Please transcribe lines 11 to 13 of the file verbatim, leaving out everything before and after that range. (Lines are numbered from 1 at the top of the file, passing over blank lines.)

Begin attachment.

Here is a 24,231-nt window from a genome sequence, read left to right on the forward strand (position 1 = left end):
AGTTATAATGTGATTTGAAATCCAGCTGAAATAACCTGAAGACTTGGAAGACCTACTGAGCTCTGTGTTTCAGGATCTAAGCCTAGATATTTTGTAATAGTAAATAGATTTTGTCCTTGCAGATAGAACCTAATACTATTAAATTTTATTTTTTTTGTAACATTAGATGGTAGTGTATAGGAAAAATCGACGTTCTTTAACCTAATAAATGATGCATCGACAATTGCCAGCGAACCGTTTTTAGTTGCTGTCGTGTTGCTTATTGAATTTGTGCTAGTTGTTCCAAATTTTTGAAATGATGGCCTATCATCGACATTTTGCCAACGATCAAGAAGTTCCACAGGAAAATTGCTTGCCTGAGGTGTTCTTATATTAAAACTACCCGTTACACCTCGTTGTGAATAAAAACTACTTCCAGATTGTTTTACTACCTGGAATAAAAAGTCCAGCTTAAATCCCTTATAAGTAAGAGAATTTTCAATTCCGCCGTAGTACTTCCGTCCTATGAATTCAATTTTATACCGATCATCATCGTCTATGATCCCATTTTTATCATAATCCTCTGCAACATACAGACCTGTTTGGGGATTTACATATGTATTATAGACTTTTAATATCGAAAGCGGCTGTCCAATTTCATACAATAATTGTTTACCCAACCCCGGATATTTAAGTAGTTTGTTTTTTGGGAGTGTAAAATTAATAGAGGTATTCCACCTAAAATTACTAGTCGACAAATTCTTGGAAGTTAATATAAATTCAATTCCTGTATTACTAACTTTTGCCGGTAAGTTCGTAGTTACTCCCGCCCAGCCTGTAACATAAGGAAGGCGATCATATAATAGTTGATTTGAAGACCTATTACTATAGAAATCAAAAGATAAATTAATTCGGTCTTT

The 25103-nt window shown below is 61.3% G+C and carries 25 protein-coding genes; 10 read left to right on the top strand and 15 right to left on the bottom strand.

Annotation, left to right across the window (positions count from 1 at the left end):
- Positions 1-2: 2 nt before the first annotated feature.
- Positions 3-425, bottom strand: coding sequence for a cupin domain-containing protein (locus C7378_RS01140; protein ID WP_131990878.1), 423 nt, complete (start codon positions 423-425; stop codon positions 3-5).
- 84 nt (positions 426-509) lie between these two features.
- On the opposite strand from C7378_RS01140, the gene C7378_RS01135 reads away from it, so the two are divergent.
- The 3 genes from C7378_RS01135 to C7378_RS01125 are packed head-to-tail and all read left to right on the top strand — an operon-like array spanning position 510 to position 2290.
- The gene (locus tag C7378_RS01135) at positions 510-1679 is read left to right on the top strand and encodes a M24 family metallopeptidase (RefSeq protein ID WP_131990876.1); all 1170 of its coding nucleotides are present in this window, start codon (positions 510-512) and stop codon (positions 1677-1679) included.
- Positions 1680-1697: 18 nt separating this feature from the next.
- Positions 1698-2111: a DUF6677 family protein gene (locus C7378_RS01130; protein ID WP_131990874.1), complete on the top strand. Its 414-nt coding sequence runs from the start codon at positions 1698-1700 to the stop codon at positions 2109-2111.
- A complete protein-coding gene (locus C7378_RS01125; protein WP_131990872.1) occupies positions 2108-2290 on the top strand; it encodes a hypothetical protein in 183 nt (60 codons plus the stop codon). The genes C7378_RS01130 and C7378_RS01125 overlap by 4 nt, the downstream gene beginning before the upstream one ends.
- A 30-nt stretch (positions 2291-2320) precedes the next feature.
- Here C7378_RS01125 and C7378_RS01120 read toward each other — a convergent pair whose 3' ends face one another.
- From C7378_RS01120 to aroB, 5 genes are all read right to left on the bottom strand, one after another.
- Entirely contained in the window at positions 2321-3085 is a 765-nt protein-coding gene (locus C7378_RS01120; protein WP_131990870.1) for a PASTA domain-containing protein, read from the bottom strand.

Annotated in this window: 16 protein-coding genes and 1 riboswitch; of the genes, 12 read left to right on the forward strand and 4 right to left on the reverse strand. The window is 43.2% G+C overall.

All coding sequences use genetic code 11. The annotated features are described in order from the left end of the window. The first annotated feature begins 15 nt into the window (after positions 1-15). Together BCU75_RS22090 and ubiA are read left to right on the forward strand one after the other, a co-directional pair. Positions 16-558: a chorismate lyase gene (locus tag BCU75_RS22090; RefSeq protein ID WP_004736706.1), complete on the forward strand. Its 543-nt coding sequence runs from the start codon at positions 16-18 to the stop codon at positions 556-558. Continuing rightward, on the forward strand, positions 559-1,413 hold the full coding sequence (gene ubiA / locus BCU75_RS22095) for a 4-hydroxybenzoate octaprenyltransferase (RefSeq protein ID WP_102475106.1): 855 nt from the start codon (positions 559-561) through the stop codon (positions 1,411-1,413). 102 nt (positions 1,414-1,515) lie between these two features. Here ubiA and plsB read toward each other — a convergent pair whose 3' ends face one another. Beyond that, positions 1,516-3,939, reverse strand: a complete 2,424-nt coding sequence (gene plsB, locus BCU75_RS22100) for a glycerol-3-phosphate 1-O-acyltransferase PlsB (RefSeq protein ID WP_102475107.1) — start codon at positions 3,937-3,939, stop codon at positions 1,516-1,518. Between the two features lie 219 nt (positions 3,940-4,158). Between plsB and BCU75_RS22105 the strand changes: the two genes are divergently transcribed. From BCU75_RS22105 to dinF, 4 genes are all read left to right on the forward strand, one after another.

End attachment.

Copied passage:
- Positions 1680-1697: 18 nt separating this feature from the next.
- Positions 1698-2111: a DUF6677 family protein gene (locus C7378_RS01130; protein ID WP_131990874.1), complete on the top strand. Its 414-nt coding sequence runs from the start codon at positions 1698-1700 to the stop codon at positions 2109-2111.
- A complete protein-coding gene (locus C7378_RS01125; protein WP_131990872.1) occupies positions 2108-2290 on the top strand; it encodes a hypothetical protein in 183 nt (60 codons plus the stop codon). The genes C7378_RS01130 and C7378_RS01125 overlap by 4 nt, the downstream gene beginning before the upstream one ends.